Data Center Description
The European Molecular Biology Laboratory (EMBL) was established in 1974 and is supported by seventeen countries including nearly all of Western Europe and Israel. EMBL consists of five facilities: the main Laboratory in Heidelberg (Germany), Outstations in Hamburg (Germany), Grenoble (France) and Hinxton (U. K.), and an external Research Programme in Monterotondo (Italy).
EMBL was founded with a four-fold mission: to conduct basic research in molecular biology, to provide essential services to scientists in its Member States, to provide high-level training to its staff, students, and visitors, and to develop new instrumentation for biological research. Over its 25-year history, the Laboratory has had a deep impact on European science in all of these areas. EMBL has achieved so much because it is a truly international, European institution, because it has achieved a critical mass of services and facilities which are driven by cutting-edge biological research, and because it regards education ? at all levels ? as a way of life.
The Laboratory has a number of unique features. Its Outstations provide European biologists access to large instruments for the study of protein structures, some of the world's oldest and biggest databases of DNA and protein sequences, and a host of services operated by highly-trained biologists who are simultaneously involved in their own research. The Outstations are optimally located on campuses which foster links to a much larger network of European science ? neighbors including the Sanger Centre and the Welcome Trust, DESY, the ESRF and the ILL, EMMA, and a host of academic and industrial partners.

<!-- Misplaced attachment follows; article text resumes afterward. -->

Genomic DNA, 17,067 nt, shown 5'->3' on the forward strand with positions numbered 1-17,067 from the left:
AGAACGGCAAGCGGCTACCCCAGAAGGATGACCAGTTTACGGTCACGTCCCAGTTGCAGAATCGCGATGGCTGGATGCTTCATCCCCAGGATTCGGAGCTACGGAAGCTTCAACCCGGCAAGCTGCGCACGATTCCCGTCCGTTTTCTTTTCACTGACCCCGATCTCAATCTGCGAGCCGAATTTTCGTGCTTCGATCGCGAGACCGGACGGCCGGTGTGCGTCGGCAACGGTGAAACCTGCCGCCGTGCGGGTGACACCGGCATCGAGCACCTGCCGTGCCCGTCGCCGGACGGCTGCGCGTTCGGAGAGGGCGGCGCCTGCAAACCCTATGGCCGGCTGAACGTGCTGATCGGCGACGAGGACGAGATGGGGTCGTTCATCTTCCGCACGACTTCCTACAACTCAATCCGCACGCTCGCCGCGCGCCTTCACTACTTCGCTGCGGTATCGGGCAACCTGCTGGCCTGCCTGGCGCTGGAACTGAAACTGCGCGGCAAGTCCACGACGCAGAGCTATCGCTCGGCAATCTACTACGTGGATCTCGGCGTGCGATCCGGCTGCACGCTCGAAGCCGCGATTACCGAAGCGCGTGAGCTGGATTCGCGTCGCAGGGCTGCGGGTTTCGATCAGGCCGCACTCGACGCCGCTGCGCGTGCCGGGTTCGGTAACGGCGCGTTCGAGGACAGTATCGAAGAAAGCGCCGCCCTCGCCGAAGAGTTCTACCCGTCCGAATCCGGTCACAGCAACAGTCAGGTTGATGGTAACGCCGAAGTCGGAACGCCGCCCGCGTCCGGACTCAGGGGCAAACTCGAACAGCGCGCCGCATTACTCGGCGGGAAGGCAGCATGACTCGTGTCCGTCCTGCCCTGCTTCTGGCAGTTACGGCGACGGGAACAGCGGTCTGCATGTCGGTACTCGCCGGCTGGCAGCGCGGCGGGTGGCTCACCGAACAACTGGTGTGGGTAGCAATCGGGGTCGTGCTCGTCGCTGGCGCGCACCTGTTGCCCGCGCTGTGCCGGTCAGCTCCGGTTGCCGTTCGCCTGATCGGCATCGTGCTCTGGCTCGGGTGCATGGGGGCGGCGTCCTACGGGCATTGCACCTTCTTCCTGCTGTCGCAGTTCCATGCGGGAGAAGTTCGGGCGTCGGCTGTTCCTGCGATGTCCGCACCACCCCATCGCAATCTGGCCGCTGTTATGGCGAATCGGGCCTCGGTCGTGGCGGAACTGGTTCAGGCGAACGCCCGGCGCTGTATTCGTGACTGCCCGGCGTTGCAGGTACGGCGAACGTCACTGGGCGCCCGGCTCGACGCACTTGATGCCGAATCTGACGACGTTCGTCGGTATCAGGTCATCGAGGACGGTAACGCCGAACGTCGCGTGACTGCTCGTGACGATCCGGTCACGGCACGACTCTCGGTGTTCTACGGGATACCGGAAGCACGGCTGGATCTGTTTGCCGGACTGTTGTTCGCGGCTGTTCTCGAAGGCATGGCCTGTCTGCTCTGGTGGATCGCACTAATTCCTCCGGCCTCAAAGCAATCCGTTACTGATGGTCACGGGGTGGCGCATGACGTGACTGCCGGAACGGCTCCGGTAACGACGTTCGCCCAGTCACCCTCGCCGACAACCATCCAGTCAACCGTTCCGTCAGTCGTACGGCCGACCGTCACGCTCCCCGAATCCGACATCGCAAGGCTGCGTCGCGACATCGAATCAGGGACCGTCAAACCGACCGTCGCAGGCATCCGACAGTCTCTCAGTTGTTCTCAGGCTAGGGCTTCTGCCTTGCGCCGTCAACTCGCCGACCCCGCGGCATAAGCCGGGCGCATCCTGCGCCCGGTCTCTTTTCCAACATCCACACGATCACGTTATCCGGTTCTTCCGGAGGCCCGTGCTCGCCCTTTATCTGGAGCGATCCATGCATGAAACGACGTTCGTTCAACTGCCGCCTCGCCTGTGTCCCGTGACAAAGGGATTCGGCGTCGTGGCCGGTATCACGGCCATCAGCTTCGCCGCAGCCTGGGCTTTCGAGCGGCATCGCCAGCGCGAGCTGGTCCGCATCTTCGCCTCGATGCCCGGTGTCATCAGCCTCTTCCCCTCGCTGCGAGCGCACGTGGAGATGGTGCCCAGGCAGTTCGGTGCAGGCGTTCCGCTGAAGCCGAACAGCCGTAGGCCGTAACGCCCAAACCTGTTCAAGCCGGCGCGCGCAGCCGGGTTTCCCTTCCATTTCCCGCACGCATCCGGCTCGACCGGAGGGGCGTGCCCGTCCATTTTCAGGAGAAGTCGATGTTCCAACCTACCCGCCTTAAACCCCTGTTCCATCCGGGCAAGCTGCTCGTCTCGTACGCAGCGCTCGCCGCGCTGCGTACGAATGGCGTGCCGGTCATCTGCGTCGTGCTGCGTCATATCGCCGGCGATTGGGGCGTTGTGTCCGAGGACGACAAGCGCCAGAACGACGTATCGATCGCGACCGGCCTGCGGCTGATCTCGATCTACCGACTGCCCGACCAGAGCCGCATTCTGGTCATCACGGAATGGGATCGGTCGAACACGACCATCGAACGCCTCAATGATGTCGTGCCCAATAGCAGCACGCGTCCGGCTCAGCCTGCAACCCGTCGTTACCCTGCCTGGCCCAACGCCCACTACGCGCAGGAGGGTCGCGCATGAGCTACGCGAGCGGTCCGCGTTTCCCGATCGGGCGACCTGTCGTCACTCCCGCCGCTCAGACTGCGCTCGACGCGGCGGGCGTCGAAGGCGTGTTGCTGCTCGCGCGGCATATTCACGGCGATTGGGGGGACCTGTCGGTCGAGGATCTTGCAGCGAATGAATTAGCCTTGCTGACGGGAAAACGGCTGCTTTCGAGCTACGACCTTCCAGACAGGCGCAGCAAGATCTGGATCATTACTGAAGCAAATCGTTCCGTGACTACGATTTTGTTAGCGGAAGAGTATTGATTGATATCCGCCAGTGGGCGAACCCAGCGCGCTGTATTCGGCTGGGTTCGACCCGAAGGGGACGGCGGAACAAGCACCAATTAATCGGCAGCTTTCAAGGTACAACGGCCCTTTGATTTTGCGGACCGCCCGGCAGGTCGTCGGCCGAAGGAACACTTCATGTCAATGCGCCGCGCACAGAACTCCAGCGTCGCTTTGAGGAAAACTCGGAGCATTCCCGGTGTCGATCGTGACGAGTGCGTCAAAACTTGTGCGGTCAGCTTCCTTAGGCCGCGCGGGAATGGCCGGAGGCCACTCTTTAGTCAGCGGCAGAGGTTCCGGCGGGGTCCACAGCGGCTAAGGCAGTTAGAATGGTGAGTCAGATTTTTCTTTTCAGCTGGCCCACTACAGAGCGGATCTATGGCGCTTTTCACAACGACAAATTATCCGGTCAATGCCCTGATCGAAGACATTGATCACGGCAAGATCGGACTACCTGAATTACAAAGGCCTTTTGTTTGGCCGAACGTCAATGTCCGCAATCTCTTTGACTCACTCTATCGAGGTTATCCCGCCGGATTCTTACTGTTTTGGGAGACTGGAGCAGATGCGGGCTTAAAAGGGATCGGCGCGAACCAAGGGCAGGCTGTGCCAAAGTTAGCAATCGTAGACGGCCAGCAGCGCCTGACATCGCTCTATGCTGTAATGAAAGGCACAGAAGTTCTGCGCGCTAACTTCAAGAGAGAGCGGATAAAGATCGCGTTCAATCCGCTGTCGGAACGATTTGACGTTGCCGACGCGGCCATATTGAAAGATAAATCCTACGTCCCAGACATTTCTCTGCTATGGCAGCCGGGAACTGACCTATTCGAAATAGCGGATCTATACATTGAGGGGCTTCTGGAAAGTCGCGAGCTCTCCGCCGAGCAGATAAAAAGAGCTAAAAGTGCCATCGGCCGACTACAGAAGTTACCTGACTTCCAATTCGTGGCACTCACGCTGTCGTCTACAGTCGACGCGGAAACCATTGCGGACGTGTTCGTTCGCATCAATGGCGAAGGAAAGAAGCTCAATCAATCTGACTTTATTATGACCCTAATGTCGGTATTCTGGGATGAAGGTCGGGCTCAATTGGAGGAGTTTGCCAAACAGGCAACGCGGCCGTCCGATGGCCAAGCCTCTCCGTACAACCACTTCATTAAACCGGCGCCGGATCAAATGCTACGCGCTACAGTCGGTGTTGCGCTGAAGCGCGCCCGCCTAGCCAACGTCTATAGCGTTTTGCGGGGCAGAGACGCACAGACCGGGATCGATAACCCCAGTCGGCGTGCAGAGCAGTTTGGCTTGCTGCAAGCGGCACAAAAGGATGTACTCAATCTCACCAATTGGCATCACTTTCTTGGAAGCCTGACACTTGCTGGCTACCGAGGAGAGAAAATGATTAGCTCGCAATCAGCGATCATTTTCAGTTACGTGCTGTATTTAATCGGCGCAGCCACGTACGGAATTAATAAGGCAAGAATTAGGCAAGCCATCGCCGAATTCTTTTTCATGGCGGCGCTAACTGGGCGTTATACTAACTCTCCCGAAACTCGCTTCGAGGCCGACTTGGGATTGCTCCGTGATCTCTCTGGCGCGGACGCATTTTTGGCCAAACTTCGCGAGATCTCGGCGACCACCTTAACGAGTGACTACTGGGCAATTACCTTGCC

EMBL is designed as a way-station, not only for the large numbers of visitors and students, but also for its own staff. Nearly all of EMBL's scientific and administrative personnel will one day leave the institution, usually to a destination in a Member State, and when they do, they carry along a unique combination of experience and skills. The scientific networks created by EMBL alumni have contributed heavily to the development of a truly international scientific community throughout Europe.